On last year's Plano (Minty Fresh), the Aluminum Group got a lot of mileage out of juxtaposing withering lyrics like "I dropped the ice pick when I saw you smile" with sickly sweet melodies, like Everything but the Girl with a subversive bent. But for their third LP, Pedals, produced by Jim O'Rourke, they've transcended that simple gimmick. The nine-minute medleylike opener, "Rrose Selavy's Valise"--the title, a Marcel Duchamp nod, is one of many references that betray the art-school background of bandleaders Frank and John Navin--unfolds into more self-sufficiently irresistible and elegant pop episodes than Paul McCartney's "Band on the Run": classic ba-ba-ba opening, soft-focus Burt Bacharach lyricism, propulsive and comparatively extroverted cameo by Amy Warren of Tallulah, lovely banjo bridge by the High Llamas' Sean O'Hagan, quietly retracting vocal coda. Many of the songs still address unsavory, lopsided, and even abusive relationships ("He's charmed your little life like a truckload off to its slaughter," sings Frank in "Easy on Your Eyes") but the orchestrations are lush rather than syrupy, fleshed out by a raft of local horn and string players; "Two-Bit Faux Construction" is as much about what's not there as what is. I haven't heard the group tackle this stuff live yet and in the past I've seen the fragility of the Navins' vocal style turn to wispiness onstage, but the band, rounded out by guitarist John Ridenour, keyboardist Liz Conant, bassist Eddie Carlson, and drummer John Blaha, has never sounded better. Thursday, November 11, 10 PM, Empty Bottle, 1035 N. Western; 773-276-3600. PETER MARGASAK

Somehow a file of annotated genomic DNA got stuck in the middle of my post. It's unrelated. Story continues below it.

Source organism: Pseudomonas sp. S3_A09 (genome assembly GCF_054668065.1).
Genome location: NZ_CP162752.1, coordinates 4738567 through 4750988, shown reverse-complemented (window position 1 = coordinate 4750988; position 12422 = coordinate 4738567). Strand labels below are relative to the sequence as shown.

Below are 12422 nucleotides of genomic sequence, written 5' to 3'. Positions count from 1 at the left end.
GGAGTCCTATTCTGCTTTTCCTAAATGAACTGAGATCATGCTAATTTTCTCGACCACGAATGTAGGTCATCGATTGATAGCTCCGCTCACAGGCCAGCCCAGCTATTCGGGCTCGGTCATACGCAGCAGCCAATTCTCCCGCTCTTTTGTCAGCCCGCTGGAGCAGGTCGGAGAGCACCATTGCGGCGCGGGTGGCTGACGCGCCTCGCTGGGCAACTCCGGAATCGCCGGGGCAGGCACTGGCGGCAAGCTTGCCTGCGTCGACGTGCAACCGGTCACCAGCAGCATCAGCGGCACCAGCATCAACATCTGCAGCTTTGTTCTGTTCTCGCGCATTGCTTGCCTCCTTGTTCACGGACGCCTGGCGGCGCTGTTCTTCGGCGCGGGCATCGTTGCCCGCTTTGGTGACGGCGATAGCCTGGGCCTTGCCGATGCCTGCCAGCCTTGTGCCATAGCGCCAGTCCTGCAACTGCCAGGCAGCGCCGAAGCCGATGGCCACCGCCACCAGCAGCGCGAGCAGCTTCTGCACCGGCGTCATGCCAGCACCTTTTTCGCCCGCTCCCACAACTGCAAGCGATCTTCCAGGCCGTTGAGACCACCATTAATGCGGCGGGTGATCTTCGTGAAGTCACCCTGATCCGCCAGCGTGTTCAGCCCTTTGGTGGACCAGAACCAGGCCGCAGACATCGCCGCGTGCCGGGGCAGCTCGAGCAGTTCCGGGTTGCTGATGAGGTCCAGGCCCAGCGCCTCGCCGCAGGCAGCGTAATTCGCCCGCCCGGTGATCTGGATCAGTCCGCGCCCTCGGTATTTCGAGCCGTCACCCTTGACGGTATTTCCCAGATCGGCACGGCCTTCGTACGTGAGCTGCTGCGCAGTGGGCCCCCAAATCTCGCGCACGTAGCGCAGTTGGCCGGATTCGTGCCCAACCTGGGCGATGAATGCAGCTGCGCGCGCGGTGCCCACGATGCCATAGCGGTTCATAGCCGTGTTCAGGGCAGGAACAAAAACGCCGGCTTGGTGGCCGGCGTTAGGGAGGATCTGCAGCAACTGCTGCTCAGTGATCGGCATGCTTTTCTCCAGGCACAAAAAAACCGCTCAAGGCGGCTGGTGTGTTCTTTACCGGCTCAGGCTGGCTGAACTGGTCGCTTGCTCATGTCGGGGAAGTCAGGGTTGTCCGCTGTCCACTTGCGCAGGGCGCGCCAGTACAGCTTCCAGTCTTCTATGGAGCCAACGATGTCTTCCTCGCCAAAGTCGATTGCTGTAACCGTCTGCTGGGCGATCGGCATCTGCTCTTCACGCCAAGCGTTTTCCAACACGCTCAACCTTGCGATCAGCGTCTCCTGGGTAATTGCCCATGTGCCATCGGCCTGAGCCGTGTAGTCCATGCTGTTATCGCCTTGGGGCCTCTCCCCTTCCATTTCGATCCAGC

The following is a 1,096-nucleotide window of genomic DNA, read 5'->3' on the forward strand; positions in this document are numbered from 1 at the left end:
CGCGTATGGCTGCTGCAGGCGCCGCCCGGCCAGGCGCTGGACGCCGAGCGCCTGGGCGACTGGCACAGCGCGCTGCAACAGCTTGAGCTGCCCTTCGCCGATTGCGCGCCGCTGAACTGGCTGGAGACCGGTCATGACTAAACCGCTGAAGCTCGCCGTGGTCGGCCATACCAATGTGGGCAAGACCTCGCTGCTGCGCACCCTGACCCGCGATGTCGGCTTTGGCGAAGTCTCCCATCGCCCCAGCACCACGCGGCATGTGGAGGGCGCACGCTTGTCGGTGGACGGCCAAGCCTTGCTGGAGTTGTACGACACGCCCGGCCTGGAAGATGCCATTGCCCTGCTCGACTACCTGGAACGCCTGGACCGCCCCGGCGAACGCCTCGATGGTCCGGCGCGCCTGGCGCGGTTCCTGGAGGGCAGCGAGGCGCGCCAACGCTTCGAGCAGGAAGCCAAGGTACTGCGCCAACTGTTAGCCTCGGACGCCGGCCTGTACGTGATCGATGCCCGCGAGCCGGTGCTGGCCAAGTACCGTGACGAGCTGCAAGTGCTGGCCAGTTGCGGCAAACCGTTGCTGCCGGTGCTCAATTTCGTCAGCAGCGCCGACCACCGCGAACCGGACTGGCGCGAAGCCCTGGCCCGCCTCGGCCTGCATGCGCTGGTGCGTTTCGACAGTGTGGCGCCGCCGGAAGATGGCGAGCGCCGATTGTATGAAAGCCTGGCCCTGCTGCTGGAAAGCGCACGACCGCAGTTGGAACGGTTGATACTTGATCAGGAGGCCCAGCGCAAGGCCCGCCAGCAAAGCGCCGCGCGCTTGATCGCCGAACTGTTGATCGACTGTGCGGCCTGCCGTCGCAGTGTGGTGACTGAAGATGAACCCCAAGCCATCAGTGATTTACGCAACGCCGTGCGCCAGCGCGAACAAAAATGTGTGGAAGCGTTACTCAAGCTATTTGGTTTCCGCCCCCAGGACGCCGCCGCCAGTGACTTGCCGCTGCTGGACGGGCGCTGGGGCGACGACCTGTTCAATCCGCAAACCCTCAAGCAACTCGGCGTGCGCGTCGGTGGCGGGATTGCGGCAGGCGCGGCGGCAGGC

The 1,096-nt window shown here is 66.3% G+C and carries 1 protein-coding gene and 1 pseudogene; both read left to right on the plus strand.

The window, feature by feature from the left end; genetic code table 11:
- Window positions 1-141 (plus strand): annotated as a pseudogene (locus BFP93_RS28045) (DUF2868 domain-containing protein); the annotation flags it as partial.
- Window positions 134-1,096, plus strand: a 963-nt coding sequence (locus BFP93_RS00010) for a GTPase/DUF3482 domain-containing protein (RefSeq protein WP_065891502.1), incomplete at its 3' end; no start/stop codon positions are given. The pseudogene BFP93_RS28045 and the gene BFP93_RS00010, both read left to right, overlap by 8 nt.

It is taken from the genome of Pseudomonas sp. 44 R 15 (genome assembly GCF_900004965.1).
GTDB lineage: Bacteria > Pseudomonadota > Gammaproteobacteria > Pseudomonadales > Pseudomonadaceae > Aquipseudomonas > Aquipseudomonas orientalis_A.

Art accompanying story in printed newspaper (not available in this archive): photo/Robert Engelbright.